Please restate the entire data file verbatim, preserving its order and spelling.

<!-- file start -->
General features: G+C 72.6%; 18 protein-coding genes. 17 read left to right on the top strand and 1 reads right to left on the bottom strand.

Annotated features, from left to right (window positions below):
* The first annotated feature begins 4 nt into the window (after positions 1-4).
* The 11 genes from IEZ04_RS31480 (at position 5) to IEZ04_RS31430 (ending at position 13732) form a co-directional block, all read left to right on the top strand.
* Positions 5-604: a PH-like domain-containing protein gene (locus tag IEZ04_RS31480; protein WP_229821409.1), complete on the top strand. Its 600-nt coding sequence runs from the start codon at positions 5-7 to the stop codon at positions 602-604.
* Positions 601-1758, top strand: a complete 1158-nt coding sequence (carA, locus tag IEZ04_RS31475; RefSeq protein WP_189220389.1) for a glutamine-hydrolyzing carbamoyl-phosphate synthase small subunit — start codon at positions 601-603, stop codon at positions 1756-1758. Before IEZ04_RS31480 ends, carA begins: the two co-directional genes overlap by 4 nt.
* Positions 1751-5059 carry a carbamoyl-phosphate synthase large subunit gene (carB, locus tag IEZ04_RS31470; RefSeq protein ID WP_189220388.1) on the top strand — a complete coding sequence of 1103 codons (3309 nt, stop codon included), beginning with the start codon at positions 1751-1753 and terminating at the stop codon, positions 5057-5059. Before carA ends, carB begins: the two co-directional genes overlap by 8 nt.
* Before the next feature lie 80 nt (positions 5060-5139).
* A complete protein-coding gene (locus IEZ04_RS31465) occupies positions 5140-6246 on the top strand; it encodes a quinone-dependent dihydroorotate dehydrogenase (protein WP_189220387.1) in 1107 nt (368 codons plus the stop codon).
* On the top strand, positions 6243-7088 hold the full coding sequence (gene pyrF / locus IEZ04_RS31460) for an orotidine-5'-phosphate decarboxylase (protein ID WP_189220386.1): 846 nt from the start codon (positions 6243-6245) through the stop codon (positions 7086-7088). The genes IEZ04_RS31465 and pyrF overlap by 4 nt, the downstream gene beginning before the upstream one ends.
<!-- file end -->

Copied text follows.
General features: G+C 72.6%; 18 protein-coding genes. 17 read left to right on the top strand and 1 reads right to left on the bottom strand.

Annotated features, from left to right (window positions below):
* The first annotated feature begins 4 nt into the window (after positions 1-4).
* The 11 genes from IEZ04_RS31480 (at position 5) to IEZ04_RS31430 (ending at position 13732) form a co-directional block, all read left to right on the top strand.
* Positions 5-604: a PH-like domain-containing protein gene (locus tag IEZ04_RS31480; protein WP_229821409.1), complete on the top strand. Its 600-nt coding sequence runs from the start codon at positions 5-7 to the stop codon at positions 602-604.
* Positions 601-1758, top strand: a complete 1158-nt coding sequence (carA, locus tag IEZ04_RS31475; RefSeq protein WP_189220389.1) for a glutamine-hydrolyzing carbamoyl-phosphate synthase small subunit — start codon at positions 601-603, stop codon at positions 1756-1758. Before IEZ04_RS31480 ends, carA begins: the two co-directional genes overlap by 4 nt.
* Positions 1751-5059 carry a carbamoyl-phosphate synthase large subunit gene (carB, locus tag IEZ04_RS31470; RefSeq protein ID WP_189220388.1) on the top strand — a complete coding sequence of 1103 codons (3309 nt, stop codon included), beginning with the start codon at positions 1751-1753 and terminating at the stop codon, positions 5057-5059. Before carA ends, carB begins: the two co-directional genes overlap by 8 nt.
* Before the next feature lie 80 nt (positions 5060-5139).
* A complete protein-coding gene (locus IEZ04_RS31465) occupies positions 5140-6246 on the top strand; it encodes a quinone-dependent dihydroorotate dehydrogenase (protein WP_189220387.1) in 1107 nt (368 codons plus the stop codon).
* On the top strand, positions 6243-7088 hold the full coding sequence (gene pyrF / locus IEZ04_RS31460) for an orotidine-5'-phosphate decarboxylase (protein ID WP_189220386.1): 846 nt from the start codon (positions 6243-6245) through the stop codon (positions 7086-7088). The genes IEZ04_RS31465 and pyrF overlap by 4 nt, the downstream gene beginning before the upstream one ends.